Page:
With three months left before the current United Nations peacekeeping mission in Haiti transitions to a smaller one, a UN envoy stressed today that the Caribbean country faces the “window of opportunity” to solidify stability, following recent elections.
“Haiti has remained on the path of stabilization and democratic consolidation,” the Special Representative of the Secretary-General, Sandra Honoré, told the UN Security Council today.
“Looking ahead, for the country to make full use of the window of opportunity that emerged following the electoral process, additional measures will be needed to consolidate the security and stabilization gains of the past few years, create greater social and political cohesion and truly reinforce State institutions so that they can meet the needs of the Haitian people,” the Special Representative added.
Ms. Honoré noted that political space has opened up for the new Government to start addressing the many challenges facing the country, using this unique opportunity to tackle the root causes of instability, poverty, exclusion and impunity.
“Since then, initial steps aimed at overcoming longstanding problems in the areas of governance, rule of law and socio-economic development have been taken,” she said.
Those steps include a flagship development programme, the “caravan of change” in five of Haiti’s 10 departments, and the launch of legislative review to improve the investment climate, reinforce governance structures and restore State institutions.
However, it is “troubling” that the third branch of power – the judiciary – has not been brought to full functioning, she said, urging that key positions must be filled without further delay.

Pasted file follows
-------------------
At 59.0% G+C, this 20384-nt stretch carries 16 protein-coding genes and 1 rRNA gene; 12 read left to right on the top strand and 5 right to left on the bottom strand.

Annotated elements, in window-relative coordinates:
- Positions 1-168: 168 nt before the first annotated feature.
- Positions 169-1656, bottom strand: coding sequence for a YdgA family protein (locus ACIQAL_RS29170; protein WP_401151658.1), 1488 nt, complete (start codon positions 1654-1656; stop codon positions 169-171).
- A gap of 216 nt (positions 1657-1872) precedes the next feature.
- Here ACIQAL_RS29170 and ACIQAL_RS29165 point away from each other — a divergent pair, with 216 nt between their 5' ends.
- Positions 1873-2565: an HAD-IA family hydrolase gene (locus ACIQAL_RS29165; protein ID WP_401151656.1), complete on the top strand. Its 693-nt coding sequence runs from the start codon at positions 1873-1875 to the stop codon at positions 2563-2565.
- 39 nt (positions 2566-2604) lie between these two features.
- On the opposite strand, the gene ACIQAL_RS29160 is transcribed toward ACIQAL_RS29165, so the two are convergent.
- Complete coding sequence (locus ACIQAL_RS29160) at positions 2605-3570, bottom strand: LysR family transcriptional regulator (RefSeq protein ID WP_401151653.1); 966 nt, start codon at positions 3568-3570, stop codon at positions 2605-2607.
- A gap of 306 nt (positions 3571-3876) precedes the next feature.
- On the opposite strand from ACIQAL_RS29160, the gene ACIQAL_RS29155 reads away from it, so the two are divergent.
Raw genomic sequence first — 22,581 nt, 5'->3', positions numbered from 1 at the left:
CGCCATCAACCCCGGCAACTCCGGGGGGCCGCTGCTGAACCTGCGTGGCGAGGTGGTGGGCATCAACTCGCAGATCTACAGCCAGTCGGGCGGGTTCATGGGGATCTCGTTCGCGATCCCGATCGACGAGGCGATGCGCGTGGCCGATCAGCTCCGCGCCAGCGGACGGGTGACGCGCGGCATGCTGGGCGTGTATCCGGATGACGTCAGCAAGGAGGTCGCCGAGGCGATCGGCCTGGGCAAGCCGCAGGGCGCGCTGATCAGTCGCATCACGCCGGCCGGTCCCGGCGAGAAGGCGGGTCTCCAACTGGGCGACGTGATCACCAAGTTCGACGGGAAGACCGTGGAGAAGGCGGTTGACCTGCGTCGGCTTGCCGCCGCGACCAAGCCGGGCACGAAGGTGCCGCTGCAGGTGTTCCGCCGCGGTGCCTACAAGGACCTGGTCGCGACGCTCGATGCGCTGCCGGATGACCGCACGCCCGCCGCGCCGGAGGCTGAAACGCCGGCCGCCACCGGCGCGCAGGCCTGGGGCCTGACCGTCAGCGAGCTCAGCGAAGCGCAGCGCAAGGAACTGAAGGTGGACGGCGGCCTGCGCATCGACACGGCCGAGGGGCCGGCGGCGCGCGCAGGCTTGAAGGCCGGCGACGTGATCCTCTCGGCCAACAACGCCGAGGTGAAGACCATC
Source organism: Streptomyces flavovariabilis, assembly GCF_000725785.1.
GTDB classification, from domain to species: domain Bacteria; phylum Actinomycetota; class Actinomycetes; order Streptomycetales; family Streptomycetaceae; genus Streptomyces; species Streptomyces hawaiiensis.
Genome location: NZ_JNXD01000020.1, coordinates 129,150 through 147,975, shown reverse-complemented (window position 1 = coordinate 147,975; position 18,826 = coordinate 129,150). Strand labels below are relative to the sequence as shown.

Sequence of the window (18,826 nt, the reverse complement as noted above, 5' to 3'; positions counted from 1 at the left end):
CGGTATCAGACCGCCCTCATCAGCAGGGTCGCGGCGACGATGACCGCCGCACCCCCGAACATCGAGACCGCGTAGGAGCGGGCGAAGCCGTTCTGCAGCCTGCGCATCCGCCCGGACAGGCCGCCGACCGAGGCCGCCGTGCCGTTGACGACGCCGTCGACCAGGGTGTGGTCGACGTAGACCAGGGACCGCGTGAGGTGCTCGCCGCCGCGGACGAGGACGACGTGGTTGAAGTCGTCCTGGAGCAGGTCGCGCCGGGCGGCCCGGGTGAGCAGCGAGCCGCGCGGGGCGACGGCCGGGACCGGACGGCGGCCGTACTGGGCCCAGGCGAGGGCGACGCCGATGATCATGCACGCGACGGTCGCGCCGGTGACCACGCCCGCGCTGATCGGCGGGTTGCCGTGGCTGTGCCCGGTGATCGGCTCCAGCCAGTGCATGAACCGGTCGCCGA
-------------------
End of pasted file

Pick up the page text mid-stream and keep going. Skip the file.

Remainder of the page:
The senior UN official also repeated her calls to modernize the penal system: “Without a properly functioning justice system, the Haitian National Police cannot effectively deliver security for all Haitian citizens and the domestic and international investments in the national police force will not develop to their full potential.”
She underscored the vital importance of inclusive national dialogue to forge a common vision for progress and articulate an institutional reform agenda.
“Ultimately, Haiti’s security, political, social and development agenda can only be shaped by the national authorities and the Haitian people themselves; and the responsibility for the further consolidation of the stabilization gains rests with the Haitian people,” Ms. Honoré said, adding that donor support can complement Haitian-led efforts where needed.
In April, the Council decided in resolution 2350 (2017) that the UN Stabilization Mission in Haiti (MINUSTAH) would close on 15 October, transitioning to a smaller follow-up peacekeeping mission known by its acronym MINUJUSTH.
The new mission back Government efforts to strengthen rule-of-law institutions, further develop and support the Haitian National Police and engage in human rights monitoring, reporting and analysis.